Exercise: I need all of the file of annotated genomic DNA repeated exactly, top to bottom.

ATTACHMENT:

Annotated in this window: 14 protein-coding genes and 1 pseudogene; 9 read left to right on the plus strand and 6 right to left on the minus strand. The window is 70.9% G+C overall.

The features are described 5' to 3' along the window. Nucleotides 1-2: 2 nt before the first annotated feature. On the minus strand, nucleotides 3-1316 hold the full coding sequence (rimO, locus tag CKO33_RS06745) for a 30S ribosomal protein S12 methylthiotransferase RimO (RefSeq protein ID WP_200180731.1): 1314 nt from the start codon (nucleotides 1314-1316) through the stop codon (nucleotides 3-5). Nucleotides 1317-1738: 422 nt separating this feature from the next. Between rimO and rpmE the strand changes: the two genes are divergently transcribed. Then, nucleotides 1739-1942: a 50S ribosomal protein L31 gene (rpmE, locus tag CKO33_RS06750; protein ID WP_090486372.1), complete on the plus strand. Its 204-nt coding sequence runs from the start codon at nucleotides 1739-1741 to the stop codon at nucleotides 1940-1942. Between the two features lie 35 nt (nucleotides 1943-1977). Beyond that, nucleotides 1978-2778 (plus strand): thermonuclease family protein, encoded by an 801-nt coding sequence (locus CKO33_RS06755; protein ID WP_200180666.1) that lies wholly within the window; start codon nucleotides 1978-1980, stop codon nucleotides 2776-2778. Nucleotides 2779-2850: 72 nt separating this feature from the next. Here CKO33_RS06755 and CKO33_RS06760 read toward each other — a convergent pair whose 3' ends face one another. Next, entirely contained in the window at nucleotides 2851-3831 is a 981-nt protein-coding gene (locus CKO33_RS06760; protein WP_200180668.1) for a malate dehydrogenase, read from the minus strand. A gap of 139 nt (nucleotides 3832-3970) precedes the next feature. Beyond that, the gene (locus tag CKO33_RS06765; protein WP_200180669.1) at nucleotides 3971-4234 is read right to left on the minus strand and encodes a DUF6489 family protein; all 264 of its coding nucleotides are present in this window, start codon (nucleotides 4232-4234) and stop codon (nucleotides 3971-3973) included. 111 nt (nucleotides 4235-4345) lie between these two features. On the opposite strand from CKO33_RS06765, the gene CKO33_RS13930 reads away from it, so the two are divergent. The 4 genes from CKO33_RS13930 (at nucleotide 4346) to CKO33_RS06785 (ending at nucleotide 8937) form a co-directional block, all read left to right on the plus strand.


Annotated in this window: 14 protein-coding genes and 1 pseudogene; 9 read left to right on the plus strand and 6 right to left on the minus strand. The window is 70.9% G+C overall.

The features are described 5' to 3' along the window. Nucleotides 1-2: 2 nt before the first annotated feature. On the minus strand, nucleotides 3-1316 hold the full coding sequence (rimO, locus tag CKO33_RS06745) for a 30S ribosomal protein S12 methylthiotransferase RimO (RefSeq protein ID WP_200180731.1): 1314 nt from the start codon (nucleotides 1314-1316) through the stop codon (nucleotides 3-5). Nucleotides 1317-1738: 422 nt separating this feature from the next. Between rimO and rpmE the strand changes: the two genes are divergently transcribed. Then, nucleotides 1739-1942: a 50S ribosomal protein L31 gene (rpmE, locus tag CKO33_RS06750; protein ID WP_090486372.1), complete on the plus strand. Its 204-nt coding sequence runs from the start codon at nucleotides 1739-1741 to the stop codon at nucleotides 1940-1942. Between the two features lie 35 nt (nucleotides 1943-1977). Beyond that, nucleotides 1978-2778 (plus strand): thermonuclease family protein, encoded by an 801-nt coding sequence (locus CKO33_RS06755; protein ID WP_200180666.1) that lies wholly within the window; start codon nucleotides 1978-1980, stop codon nucleotides 2776-2778. Nucleotides 2779-2850: 72 nt separating this feature from the next. Here CKO33_RS06755 and CKO33_RS06760 read toward each other — a convergent pair whose 3' ends face one another. Next, entirely contained in the window at nucleotides 2851-3831 is a 981-nt protein-coding gene (locus CKO33_RS06760; protein WP_200180668.1) for a malate dehydrogenase, read from the minus strand. A gap of 139 nt (nucleotides 3832-3970) precedes the next feature. Beyond that, the gene (locus tag CKO33_RS06765; protein WP_200180669.1) at nucleotides 3971-4234 is read right to left on the minus strand and encodes a DUF6489 family protein; all 264 of its coding nucleotides are present in this window, start codon (nucleotides 4232-4234) and stop codon (nucleotides 3971-3973) included. 111 nt (nucleotides 4235-4345) lie between these two features. On the opposite strand from CKO33_RS06765, the gene CKO33_RS13930 reads away from it, so the two are divergent. The 4 genes from CKO33_RS13930 (at nucleotide 4346) to CKO33_RS06785 (ending at nucleotide 8937) form a co-directional block, all read left to right on the plus strand.